Yossi Mann and Roie Yellinek
Dr. Mann is a faculty member in the Department of Middle Eastern Studies, Bar-Ilan University; Dr. Yellinek is a researcher at the Begin-Sadat Center for Strategic Studies at Bar-Ilan University and at the Middle East Institute, Washington, D.C.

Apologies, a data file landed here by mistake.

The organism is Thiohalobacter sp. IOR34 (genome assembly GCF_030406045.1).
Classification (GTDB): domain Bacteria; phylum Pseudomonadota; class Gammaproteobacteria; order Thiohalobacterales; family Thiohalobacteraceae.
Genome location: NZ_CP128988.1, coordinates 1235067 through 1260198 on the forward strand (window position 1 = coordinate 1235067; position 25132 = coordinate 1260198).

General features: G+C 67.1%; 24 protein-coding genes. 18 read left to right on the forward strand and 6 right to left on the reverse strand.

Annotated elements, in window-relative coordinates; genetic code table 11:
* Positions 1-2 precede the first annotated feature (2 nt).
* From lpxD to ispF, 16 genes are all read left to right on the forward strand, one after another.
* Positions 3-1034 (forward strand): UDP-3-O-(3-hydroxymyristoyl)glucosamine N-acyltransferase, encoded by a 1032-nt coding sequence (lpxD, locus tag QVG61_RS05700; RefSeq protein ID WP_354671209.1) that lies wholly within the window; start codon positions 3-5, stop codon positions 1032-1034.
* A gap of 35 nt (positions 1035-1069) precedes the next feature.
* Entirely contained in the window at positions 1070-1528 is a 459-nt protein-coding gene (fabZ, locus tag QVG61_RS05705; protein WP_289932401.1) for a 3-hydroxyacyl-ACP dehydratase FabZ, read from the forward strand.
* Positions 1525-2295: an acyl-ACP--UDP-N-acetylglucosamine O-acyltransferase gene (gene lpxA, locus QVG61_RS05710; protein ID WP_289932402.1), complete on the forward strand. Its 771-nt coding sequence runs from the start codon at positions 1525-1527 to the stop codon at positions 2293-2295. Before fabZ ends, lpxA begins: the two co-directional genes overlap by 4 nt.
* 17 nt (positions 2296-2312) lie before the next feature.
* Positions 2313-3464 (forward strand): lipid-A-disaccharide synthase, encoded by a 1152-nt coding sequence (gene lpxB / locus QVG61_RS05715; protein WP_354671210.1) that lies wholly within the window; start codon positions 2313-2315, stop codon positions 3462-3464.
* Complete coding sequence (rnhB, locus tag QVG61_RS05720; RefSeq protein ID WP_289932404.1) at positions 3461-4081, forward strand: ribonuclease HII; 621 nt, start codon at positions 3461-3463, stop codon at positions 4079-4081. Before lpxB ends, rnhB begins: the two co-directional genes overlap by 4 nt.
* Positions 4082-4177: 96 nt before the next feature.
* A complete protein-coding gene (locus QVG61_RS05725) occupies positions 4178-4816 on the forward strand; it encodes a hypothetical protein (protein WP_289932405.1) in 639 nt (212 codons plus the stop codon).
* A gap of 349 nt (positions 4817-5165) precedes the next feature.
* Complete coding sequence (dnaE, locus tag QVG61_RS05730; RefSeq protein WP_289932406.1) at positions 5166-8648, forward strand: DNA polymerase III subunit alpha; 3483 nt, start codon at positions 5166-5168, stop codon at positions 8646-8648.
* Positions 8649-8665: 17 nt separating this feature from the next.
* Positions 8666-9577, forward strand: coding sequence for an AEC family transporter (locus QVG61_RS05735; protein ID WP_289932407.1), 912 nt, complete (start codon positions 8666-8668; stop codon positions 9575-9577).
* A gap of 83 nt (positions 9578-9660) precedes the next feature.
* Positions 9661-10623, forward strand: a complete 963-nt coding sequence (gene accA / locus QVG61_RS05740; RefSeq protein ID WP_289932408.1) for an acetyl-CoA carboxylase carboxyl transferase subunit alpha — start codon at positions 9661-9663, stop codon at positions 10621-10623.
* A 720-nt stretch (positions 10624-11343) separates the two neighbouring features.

China introduced a new oil benchmark in March 2018, part of a bid to establish its position as an economic superpower. This article analyzes the impact of this new index on the Middle East, a key region where much of the oil on which the index is based originates, by focusing on market transparency, market determination, government involvement, physical accessibility, and the inter-nal Chinese dialogue. The article then discusses the political, financial, and economic view from the Middle Eastern perspective. It finds that China still has a long way to go before it can turn the new oil benchmark into an international standard. In addition, the Shanghai Stock Exchange was launched just before the escalation of the trade dispute between the world’s two largest economies, the United States and China. While this fight could hurt the traditional indices and elevate China’s new oil benchmark, the coronavirus, which has spread worldwide from China, is another factor that may affect the quality and impact of this new index.
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